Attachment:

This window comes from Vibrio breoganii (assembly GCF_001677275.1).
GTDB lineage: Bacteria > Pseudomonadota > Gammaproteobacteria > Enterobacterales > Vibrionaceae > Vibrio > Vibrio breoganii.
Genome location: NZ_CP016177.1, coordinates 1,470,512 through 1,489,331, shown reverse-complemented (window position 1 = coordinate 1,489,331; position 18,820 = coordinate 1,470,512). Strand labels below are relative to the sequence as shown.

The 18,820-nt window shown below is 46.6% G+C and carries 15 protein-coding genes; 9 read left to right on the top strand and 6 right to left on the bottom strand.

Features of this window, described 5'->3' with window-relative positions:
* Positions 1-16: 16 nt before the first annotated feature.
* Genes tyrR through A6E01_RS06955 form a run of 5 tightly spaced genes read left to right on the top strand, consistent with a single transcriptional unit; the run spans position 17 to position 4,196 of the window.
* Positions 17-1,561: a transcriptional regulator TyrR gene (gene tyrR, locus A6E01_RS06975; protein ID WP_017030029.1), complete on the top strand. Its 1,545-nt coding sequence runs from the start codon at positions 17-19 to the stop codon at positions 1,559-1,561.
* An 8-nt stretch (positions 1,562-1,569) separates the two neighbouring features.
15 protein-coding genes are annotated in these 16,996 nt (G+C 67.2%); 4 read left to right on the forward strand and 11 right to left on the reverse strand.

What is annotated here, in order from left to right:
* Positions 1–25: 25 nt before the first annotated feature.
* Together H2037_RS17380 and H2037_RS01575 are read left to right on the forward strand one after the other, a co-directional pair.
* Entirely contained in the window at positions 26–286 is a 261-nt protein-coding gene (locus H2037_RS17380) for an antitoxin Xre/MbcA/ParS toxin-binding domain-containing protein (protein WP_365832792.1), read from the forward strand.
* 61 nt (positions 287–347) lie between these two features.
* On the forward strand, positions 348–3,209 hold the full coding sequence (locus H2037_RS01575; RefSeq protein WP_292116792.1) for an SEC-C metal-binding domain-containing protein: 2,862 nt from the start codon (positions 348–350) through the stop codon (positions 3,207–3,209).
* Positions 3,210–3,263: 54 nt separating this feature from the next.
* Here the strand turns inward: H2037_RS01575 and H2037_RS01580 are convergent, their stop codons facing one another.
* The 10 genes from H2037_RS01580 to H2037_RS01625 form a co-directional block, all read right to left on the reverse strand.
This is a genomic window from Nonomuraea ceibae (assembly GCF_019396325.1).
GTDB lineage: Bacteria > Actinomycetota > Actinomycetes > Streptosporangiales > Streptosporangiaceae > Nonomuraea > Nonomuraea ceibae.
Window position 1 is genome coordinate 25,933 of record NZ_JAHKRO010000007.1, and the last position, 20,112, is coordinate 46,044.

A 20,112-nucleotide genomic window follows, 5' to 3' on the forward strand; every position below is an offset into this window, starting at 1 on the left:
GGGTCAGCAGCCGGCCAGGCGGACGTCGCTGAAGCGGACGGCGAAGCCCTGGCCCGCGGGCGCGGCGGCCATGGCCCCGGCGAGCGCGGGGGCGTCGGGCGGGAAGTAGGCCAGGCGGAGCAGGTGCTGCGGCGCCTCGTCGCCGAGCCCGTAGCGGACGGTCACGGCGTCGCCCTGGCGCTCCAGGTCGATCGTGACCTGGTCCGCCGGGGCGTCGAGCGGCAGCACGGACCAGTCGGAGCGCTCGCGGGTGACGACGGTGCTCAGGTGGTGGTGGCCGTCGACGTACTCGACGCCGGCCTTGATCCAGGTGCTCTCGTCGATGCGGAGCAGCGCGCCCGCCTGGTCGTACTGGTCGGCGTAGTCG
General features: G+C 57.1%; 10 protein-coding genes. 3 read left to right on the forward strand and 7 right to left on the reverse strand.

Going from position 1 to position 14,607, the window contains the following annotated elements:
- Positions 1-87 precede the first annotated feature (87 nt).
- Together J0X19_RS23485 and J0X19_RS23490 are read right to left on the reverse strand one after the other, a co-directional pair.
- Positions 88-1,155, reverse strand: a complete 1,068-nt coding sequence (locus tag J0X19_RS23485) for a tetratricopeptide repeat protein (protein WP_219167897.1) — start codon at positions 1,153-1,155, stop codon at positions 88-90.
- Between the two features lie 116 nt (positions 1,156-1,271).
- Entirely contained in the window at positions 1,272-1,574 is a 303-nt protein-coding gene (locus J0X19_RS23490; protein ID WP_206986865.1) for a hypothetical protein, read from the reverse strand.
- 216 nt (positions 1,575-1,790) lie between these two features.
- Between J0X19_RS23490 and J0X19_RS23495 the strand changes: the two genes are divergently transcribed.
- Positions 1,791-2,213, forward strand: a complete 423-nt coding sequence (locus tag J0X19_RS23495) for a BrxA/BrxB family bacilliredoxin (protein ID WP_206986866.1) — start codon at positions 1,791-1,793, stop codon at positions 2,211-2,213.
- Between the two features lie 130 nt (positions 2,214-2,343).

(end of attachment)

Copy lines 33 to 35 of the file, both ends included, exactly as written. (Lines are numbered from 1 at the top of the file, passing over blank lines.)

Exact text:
- Between J0X19_RS23490 and J0X19_RS23495 the strand changes: the two genes are divergently transcribed.
- Positions 1,791-2,213, forward strand: a complete 423-nt coding sequence (locus tag J0X19_RS23495) for a BrxA/BrxB family bacilliredoxin (protein ID WP_206986866.1) — start codon at positions 1,791-1,793, stop codon at positions 2,211-2,213.
- Between the two features lie 130 nt (positions 2,214-2,343).